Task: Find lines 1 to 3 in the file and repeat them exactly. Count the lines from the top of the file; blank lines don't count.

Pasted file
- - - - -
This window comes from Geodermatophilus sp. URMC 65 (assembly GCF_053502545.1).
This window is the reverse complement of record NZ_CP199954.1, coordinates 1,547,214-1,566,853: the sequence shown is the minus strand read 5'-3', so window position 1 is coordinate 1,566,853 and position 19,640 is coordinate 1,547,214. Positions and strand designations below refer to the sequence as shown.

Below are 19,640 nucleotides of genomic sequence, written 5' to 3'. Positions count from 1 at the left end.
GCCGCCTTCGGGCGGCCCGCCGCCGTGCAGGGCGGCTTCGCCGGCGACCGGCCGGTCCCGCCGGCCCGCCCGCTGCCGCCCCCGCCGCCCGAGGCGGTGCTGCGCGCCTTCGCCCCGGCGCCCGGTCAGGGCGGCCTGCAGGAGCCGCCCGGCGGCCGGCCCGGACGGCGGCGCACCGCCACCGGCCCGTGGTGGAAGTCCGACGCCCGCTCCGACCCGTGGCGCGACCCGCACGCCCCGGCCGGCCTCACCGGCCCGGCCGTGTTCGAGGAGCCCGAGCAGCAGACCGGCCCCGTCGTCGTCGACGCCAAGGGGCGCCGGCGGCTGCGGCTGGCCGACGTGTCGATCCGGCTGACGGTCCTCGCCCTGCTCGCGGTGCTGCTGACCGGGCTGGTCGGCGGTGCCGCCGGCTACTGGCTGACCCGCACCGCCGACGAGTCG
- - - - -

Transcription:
This window comes from Geodermatophilus sp. URMC 65 (assembly GCF_053502545.1).
This window is the reverse complement of record NZ_CP199954.1, coordinates 1,547,214-1,566,853: the sequence shown is the minus strand read 5'-3', so window position 1 is coordinate 1,566,853 and position 19,640 is coordinate 1,547,214. Positions and strand designations below refer to the sequence as shown.

Below are 19,640 nucleotides of genomic sequence, written 5' to 3'. Positions count from 1 at the left end.